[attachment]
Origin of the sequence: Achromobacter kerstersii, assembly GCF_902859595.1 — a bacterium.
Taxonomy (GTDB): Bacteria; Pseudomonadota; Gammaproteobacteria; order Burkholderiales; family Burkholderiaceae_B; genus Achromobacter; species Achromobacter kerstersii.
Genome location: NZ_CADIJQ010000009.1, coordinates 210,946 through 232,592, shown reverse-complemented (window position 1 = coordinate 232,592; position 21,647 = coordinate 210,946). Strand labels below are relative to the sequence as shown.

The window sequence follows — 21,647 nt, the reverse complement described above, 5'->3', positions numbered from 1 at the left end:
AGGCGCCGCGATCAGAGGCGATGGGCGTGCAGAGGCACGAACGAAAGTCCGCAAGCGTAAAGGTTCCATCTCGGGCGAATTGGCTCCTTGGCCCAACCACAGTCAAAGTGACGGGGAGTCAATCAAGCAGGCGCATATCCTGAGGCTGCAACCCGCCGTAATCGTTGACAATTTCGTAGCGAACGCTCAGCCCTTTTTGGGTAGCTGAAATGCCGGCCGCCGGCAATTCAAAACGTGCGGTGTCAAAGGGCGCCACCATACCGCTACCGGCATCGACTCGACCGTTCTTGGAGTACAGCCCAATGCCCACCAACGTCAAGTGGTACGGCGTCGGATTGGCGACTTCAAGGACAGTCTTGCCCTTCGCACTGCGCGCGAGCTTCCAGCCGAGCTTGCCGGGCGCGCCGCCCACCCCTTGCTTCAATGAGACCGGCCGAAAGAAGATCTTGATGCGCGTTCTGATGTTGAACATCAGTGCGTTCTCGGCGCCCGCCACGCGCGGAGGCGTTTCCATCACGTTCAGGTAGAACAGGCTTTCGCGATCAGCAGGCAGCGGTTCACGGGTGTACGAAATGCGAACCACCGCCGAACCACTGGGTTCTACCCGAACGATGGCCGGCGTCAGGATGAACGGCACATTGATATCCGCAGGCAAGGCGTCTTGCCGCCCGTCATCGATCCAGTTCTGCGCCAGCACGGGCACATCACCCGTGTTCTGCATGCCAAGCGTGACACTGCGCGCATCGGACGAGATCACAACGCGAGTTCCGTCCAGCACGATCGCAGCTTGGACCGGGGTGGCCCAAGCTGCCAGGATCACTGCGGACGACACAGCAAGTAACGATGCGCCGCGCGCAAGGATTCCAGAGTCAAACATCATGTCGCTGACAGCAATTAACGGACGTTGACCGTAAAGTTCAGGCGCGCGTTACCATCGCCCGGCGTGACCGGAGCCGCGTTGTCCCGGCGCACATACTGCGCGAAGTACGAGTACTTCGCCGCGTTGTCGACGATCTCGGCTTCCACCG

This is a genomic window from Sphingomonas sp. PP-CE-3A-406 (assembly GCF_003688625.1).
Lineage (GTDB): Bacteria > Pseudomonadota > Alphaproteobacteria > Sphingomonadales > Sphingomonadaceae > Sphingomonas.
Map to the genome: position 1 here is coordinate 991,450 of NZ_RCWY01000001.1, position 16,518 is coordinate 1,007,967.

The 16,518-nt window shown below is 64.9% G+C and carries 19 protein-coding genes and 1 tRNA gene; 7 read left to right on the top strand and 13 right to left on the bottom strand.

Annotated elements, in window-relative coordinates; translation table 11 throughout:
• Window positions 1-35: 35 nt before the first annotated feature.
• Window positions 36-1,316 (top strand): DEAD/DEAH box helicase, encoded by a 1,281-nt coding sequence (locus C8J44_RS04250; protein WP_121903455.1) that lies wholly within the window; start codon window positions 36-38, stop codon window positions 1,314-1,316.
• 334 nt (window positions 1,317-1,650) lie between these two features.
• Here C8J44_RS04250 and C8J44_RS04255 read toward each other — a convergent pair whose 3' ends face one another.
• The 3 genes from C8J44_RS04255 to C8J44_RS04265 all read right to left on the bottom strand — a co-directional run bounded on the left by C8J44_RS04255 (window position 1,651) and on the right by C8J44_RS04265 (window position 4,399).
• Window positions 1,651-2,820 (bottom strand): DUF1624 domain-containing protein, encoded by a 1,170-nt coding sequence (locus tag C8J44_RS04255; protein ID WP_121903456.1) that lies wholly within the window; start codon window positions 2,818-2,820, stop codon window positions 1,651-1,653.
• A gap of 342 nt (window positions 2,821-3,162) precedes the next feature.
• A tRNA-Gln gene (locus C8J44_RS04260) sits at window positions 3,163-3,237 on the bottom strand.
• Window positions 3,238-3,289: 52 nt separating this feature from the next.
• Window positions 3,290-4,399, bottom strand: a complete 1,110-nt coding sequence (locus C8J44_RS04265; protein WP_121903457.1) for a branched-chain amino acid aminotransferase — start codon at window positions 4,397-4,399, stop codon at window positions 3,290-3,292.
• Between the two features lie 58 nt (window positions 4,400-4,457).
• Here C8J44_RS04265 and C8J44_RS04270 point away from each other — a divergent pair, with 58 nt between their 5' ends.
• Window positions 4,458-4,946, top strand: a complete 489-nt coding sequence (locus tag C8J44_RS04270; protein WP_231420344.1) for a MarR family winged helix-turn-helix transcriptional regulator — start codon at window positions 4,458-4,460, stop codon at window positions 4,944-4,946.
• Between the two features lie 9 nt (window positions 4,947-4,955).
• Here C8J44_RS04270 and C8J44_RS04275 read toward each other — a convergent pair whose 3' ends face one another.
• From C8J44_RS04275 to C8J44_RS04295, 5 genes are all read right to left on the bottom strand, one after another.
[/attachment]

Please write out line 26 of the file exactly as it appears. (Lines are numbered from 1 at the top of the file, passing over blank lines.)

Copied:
• From C8J44_RS04275 to C8J44_RS04295, 5 genes are all read right to left on the bottom strand, one after another.